TikTok and Douyin owner, ByteDance, had already challenged Tencent and NetEase after announcing its intention to launch two independently developed games in spring this year. Now it has launched a standalone search engine app, further challenging Baidu’s dominance in China’s online search market.
Faced with strong competition from a rival trying to grab its market share in the search engine market, Baidu has warned that its 2020 first-quarter revenue could drop 5% to 13% due to the impact of the coronavirus epidemic which has affected many of the sectors that fuel its advertising business.
As China's internet shifts from desktop to mobile, ByteDance is increasingly chipping away advertising sales from Baidu, drawing users to its news aggregation apps and short video platforms.
ByteDance started exploring the online search market in 2016, and then added a built-in search engine to its news aggregator app Toutiao. Gradually improving its search capacity, Toutiao in August 2019 launched its independent search page ‘Toutiao search,’ and now has finally launched a fully independent APP also named ‘Toutiao search.’
In September 2019, ByteDance completed the acquisition of Baike, a Chinese encyclopedia website offering knowledge to internet users, and then invested in Zhihu, a Chinese social network platform dedicated to questioning and answering, which, together with its incubated apps such as Douyin, Xigua shipin (directly translated to watermelon video) and Toutiao, provided content sources for the search business.
Baike, which was set up in 2005 in Beijing, is a major competitor of Baidu’s online encyclopedia service BaiduBaike. The two online reference platforms have long been competitors.
The launch of ‘Toutiao search’ in China’s internet search market by ByteDance is a signal to Baidu that the battle lines have officially been drawn.
Shocked by the sudden peak in competition, Baidu is also actively looking for ways to mitigate the market share loss to ByteDance.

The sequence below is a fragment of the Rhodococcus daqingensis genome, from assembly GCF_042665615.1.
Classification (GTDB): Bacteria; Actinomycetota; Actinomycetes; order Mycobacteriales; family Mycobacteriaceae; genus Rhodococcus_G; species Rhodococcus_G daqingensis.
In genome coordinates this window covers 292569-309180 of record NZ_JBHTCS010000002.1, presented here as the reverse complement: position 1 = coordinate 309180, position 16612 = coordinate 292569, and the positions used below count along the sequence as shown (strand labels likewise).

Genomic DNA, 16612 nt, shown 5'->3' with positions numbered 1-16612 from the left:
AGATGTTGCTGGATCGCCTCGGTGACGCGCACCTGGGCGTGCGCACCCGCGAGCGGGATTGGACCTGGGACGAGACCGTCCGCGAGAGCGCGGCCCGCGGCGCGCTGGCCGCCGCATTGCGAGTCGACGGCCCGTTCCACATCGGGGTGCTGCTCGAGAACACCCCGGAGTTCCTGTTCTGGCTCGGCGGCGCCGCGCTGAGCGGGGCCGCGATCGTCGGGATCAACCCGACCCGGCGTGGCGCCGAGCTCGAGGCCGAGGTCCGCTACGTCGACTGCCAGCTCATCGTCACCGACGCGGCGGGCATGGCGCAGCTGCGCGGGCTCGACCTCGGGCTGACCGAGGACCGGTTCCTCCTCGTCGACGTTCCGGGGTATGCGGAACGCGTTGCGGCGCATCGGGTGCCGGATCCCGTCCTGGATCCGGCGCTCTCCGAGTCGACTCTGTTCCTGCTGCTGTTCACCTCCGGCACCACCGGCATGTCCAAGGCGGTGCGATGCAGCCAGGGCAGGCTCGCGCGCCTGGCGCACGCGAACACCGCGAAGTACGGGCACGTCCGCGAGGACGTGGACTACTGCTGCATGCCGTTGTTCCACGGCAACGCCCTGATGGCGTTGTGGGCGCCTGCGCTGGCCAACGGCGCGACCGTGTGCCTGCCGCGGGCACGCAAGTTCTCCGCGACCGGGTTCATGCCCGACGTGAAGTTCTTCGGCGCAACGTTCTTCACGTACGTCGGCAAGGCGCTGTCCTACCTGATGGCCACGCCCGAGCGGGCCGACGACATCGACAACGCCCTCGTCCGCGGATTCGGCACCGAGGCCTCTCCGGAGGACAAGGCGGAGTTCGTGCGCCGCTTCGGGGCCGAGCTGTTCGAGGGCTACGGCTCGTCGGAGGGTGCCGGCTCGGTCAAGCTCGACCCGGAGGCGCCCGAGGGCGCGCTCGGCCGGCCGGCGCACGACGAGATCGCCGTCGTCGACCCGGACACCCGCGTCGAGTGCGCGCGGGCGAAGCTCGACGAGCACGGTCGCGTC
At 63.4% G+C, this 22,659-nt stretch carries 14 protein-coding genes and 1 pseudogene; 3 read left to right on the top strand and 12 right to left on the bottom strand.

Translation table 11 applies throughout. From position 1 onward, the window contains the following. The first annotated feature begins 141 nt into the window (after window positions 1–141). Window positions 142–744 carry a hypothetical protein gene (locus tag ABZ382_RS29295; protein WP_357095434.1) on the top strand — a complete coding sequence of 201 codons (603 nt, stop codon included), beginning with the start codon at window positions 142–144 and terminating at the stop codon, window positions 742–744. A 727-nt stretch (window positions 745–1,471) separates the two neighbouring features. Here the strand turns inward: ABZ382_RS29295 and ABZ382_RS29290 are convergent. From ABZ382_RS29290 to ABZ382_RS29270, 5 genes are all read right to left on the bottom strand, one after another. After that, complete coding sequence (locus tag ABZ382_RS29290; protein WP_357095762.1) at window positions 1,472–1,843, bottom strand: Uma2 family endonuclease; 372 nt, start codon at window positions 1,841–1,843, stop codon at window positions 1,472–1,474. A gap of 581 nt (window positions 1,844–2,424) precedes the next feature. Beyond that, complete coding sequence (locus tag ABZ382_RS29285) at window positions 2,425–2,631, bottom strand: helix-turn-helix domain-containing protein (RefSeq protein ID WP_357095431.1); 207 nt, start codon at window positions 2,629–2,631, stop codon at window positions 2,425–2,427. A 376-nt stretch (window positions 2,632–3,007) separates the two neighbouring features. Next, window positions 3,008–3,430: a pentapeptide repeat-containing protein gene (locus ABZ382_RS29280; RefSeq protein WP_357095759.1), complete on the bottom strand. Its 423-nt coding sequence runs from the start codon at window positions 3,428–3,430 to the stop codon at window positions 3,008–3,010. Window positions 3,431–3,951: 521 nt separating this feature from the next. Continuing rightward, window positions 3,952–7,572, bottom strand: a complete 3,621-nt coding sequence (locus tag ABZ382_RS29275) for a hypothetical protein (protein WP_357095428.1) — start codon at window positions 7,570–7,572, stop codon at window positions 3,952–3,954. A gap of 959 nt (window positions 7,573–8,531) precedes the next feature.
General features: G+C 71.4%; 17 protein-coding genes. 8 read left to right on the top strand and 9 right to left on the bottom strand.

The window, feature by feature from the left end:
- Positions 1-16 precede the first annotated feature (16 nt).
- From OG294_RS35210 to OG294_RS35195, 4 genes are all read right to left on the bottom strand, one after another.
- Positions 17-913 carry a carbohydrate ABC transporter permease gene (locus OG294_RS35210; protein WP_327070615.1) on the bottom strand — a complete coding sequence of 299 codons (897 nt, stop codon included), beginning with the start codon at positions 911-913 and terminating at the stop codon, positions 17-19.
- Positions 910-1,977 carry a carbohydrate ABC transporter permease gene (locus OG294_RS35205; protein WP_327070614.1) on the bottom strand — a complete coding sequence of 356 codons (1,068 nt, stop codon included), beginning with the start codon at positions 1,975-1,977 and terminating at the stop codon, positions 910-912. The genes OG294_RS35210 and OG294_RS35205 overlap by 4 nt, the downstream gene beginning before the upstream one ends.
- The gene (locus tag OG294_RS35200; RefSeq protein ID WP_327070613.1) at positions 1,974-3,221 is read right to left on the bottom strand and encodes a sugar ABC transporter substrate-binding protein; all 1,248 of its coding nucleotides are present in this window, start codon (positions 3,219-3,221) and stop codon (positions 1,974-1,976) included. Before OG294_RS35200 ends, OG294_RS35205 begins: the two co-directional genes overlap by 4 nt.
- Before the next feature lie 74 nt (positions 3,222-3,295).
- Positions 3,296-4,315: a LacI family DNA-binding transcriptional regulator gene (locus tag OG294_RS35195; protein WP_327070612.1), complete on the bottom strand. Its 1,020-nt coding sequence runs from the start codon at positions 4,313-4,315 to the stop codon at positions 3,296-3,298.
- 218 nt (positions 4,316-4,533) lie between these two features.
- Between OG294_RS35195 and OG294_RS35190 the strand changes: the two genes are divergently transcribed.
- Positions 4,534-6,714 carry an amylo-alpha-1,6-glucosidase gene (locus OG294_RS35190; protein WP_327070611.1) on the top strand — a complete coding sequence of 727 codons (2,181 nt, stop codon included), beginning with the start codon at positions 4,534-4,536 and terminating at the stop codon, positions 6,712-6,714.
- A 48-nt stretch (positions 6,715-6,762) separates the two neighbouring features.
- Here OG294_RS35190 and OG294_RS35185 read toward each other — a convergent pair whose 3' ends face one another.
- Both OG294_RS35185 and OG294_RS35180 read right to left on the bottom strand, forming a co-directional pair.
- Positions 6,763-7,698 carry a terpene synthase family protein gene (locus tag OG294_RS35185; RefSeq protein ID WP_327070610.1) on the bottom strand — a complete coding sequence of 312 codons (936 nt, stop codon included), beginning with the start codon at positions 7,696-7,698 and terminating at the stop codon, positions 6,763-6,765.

As a newcomer in the gaming industry compared to Tencent and NetEase, which recently beat Wall Street’s target for the fourth quarter, ByteDance took full advantage of the opportunity created by the epidemic which boosted the online gaming industry and its strategy has already started paying off. The world's most highly valued startup, was reported to be on a hiring spree for talent over the past few months, and has quickly established a mature gaming department to lead it into the competitive sector. Meanwhile, it has quietly acquired several game studios and exclusive game distribution rights.
Besides gaming ByteDance has also been trying to step into the education industry. In 2018, Bytedance challenged Tencent-backed VIPKid by launching an online English teaching platform, Gogokid. However, according to 36kr, Gogokid had a massive layoff, losing more than 70% of its employees in April with the aim of cutting costs.
ByteDance might have an edge over other Chinese internet giants as it has a vast and engaged user base among the teenage demographic: it can leverage Douyin/TikTok to channel users towards its new products but it is still in a stage of exploration in industries where others have been dominating for decades.